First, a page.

The best recent poetry – review roundup

Learning to Sleep (Cape, £10),

Learning to Sleep (Cape, £10), John Burnside’s first poetry collection since 2017, is a reckoning with the many sleep disorders (including severe insomnia and apnoea) that have afflicted him for a number of years. The absence of rest, and its physical and mental impacts, is made tangible. “Ode to Hypnos” begins: “Here is the angel of slumber, come from the woods / to press a bloody talon to the glass”, and that uneasy note infuses the book. Though Burnside may not wish to “harbour the dead”, ghosts roam through these poems, including the poet’s mother and Rimbaud, reluctantly appearing in a town in Lincolnshire. Burnside deftly provides some light within this gloaming: “and we, who believe / in nothing but superstition, / bring out the dead in our hearts / to be born again.”

A Year in the New Life (Faber, £10.99)

In A Year in the New Life (Faber, £10.99), Jack Underwood’s follow up to Happiness, the arrival of a child is his main concern: “also verb meaning to become aware / of one’s overwhelmedness as in we were daughtered”. He avoids bland affirmations, delighting instead in lacerating comedy – see the exchange between children and adults in “Fifteen Babies in My Garden” (“‘We were just talking about the ruinous / and beautiful ways we’re going to break / your dumb old heart, and totally fuck / your life up’ and they all start laughing”). There is also an interrogative mood, where love is both “precision gratitude”, and something that costs: “I am nearly beautiful, pressed against an edge / I cannot name.”

Lyonesse

Penelope Shuttle’s wonderful 13th collection is two books in one. The first half of Lyonesse (Bloodaxe, £12.99) maps a mythical, submerged stretch of land between Cornwall and the Isles of Scilly, where lions and ballgowns jostle for attention with sunken gods and pre-Raphaelite artist and muse Lizzie Siddal. Shuttle uses this terrain to explore loss, both personal and environmental. The second half, “New Lamps for Old”, focuses more directly on life after bereavement and its shifting sensations: “and shame / and a pinch of quietest doubt / fear is part of it and dream / dreaming especially is an important part”. Throughout Shuttle’s language has a vivid, smile-raising immediacy: “venture towards the happiness wherever daylight invites us”.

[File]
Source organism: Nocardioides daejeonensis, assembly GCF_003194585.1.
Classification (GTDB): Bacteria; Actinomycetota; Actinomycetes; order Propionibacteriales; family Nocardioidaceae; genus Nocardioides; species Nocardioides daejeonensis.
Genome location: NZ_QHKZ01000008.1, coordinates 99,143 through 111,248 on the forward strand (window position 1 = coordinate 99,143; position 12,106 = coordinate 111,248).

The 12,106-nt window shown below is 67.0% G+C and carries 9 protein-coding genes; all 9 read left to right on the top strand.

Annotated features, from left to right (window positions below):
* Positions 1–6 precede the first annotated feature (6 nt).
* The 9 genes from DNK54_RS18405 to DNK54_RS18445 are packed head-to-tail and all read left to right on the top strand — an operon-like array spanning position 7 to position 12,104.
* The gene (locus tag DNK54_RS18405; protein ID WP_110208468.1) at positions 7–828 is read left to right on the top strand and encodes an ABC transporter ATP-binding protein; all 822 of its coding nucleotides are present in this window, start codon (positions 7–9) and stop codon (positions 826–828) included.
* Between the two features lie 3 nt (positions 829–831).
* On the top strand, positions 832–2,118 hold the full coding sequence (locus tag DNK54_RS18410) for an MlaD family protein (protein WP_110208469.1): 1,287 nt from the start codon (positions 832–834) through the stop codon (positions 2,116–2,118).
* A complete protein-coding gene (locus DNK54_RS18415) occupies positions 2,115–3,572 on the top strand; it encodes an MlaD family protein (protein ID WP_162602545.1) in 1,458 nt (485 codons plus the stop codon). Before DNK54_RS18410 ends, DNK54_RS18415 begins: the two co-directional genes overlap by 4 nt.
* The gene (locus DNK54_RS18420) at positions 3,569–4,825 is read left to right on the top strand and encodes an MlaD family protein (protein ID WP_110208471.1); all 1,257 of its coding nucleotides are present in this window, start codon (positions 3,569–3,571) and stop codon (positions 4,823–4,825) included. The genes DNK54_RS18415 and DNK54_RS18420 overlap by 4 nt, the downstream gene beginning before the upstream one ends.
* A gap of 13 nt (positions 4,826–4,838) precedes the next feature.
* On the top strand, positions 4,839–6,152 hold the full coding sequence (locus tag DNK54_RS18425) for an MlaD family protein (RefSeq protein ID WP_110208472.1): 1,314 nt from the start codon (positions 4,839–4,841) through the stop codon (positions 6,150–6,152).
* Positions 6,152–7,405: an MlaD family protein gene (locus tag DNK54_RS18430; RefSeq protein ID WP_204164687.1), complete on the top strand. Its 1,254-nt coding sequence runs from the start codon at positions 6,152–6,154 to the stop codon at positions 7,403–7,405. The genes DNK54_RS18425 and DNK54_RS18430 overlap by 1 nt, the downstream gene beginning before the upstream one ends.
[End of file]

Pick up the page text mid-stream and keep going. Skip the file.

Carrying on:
The Wild Fox of Yemen (Picador, £10.99)

Winner of the 2020 Walt Whitman award, Threa Almontaser’s debut, The Wild Fox of Yemen (Picador, £10.99), is a bracing examination of living between cultures, Yemen and the US. As she writes in “Guide to Gardening Your Roots”, “Some days one flag blows more strongly than the other and it feels too much like betrayal.” Almontaser’s language is full of bravura moments. There is also a keen awareness of the ways different tongues can erase: “Languages slip into our mouths like secondhand / smoke. But English grinds Arabic to white sand.” Almontaser’s achievement is to make us see through this sand and smoke.

Ballad of a Happy Immigrant

Also trying to find a place within a different country is Leo Boix, one of the leading lights of the British Latinx writing community. His Ballad of a Happy Immigrant (Chatto & Windus, £10) is a moving account of his journey, as he traces his grandfather’s time in Liverpool, and then his own in Britain after arriving from Argentina. The poems crackle with collisions of Spanish and English; as well as having a subtle mastery of forms, Boix is playfully inventive, such as in his “Autobiography in Three Columns”. He never shies away from dislocations he has faced – “Come back a man or never come” is the insistent refrain of the title poem – but optimism wins: “blood / of my own blood, / a line as thinly stretched / as the flimsy boat / somehow kept afloat”.

Rishi Dastidar is co-editor of Too Young, Too Loud, Too Different: Poems from Malika’s Poetry Kitchen (Corsair).

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